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How does Dickens create sympathy for Pip in the opening chapters of great Expectations(TM)

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Introduction

How does Dickens create sympathy for Pip in the opening chapters of 'great Expectations'? The novel 'Great Expectation' is based around the life of Pip who has little family and terrible quality of life. In the novel 'Great Expectations' Dickens uses a wide variety of techniques to create sympathy for Pip such as the setting. The landscape is dull, boring, horrible and grey. As the novel was written in the 19th century historical context is very important and Dickens uses this to his advantage as he shows people's views of society and the large problem between casts back then. Dickens uses a technique where the narrator, Pip, is telling the story by looking back on his past. This creates an element of humour on the story. Dickens engages us on Pips life at certain time of year which is Christmas Eve, which is supposed to be a time of happiness and fun; however Pips Christmas Eve is very different as it is nasty, cold, trapping Christmas Eve. The setting helps to create sympathy for Pip because it is very different from how we live today. The setting is one way in which Dickens generates sympathy for Pip as he shows that Pip lives in a scary, poor, dull area. "...Dark flat wilderness...intersected with dykes and gates with scattered cattle..." These descriptions show that the Pip's surroundings are dry, dull and paint a black and white picture in our mind. The setting cast a shadow over the rest of the story and helps to convey sympathy for Pip. Pip does not have anything remotely fun to do in the village as the surroundings are all dirty and rubbish. The surrounding's are all emotionless, lifeless and dead. The settings give us an insight to what the rest of the story is going to be like. The settings are all sharp, pointy and unwelcoming. The home that Pip lives in is unsteady just like his family life, it is old and plain and small and may not survive hard weather and is not a safe place for small child to live. ...read more.

Middle

Dickens characterisation of Pips family was clearly done to add more consideration for Pip. Especially the character of his sister Mrs Joe Gargery, who is described as "prevailing redness of skin... tall and bony" This descriptions give us the impression that she looked like a long, hard, stick like figure who was ugly, unkind and a person to be feared of. The description of her clothes "a square impregnable big in front that was stuck full of pins and needles" shows that she isn't huggable and makes you think of it as a sort of armour that she uses to protect herself and not let anyone get close to her. This may be due to a number of reasons such as she lost most of her family early on in life and has to learn to deal with and to bring up a child that isn't hers as well as that she feels she is being bought down by the fact that she is " the wife of a blacksmith". This generates sympathy for Pip because his last blood related relative is a nasty, unkind lady who he can't compare himself to because she is a lot older than he is and can't defend himself against the "Tickler" which is a "wax-ended piece of cane" that he gets beaten up with and by the description "worn smooth by collision with my tickled frame" he gets beaten up often. The guilt that his sister creates in him asking too many questions or being a burden to bring up are all things that create sympathy for Pip. The other characterisation that displays sympathy for Pip is the convict who he meets in the churchyard. Just the place he meets him is dark place that is shadowed in grief and anguish. The convict is described as "a fearful man, all in coarse grey, with an great iron on his leg. ...read more.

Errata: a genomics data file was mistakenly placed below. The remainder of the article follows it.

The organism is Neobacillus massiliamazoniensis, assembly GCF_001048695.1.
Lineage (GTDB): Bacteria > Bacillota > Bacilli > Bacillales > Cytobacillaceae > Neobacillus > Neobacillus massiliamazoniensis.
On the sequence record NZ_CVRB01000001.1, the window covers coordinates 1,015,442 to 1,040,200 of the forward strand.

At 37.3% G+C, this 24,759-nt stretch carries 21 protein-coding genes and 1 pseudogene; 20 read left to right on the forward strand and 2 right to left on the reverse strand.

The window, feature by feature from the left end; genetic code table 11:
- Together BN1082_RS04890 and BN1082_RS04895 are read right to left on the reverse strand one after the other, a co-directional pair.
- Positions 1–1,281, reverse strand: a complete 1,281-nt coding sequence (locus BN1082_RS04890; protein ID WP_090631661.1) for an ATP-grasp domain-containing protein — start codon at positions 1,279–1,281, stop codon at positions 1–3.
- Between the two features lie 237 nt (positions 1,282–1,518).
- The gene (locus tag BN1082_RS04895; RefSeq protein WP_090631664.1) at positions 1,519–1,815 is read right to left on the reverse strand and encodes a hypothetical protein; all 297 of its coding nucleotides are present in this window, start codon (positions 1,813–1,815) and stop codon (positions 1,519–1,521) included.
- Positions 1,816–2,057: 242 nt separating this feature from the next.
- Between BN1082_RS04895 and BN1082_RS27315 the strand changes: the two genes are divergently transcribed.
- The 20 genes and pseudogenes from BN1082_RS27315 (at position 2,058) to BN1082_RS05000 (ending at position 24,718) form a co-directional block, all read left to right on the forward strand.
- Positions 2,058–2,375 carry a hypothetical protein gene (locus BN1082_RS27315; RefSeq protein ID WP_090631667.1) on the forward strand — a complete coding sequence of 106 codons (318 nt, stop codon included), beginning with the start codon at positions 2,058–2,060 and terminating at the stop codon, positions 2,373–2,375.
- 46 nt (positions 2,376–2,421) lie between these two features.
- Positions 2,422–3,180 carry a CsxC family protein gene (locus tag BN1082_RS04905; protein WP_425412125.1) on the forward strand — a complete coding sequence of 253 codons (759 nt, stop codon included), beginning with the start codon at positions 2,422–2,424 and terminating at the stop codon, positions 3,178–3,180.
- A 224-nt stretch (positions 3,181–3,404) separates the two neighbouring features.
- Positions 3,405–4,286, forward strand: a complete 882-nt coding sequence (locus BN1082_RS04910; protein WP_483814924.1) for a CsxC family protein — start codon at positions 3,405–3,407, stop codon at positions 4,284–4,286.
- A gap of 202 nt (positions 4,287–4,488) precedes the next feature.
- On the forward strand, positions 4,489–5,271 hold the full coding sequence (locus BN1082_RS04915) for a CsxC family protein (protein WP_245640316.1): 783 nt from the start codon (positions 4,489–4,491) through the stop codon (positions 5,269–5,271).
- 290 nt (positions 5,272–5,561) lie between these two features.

Conclusion

There was also a sense that nobody really cares what happens to Pip. There was also evidence showed that convicts are looked down on and are treated badly, but what surprised the convict most was Pips kindness towards the convict. The chapters are left on cliff-hangers because Dickens used to have the chapters put in local papers for people to read about. The books are about normal people who are normally poor or at a disadvantage and also the books are very controversial which is why the books where very different and had a great effect to society. The opening is the main pivotal chapters of Pips life because Pip decides that he must now improve himself and overcome his bad fortunes. He does later on meet up with the convict so should be grateful to what he did when he was a kid because if he hadn't he would not have become a gentlemen. But the narrative voice only focuses on the bad things that Pip does as a child because he feels that when he did those things for the convict he destined himself to become a snob. This is one thing that Dickens does to convey sympathy for Pip because he is so innocent and small that he makes careless mistakes. In conclusion Dickens creates sympathy for Pip a in a number of ways such as the settings and surroundings that are conveyed in the first two chapters. He also creates sympathy for Pip through Pip family and early childhood and the childish fantasy's that Pip creates in his mind. Dickens characterisation was I think the best of all the ways to create sympathy for Pip because he made one of the only blood related family relatives a unkind, nasty, evil person. The way he introduces the convict that later on impacts Pips life greatly conveys sympathy because he threatens pip and says nasty things to pip. The part about it being Christmas eve was a sad and tormenting thing because the connotations of Christmas eve is happiness which it was not for him. ...read more.

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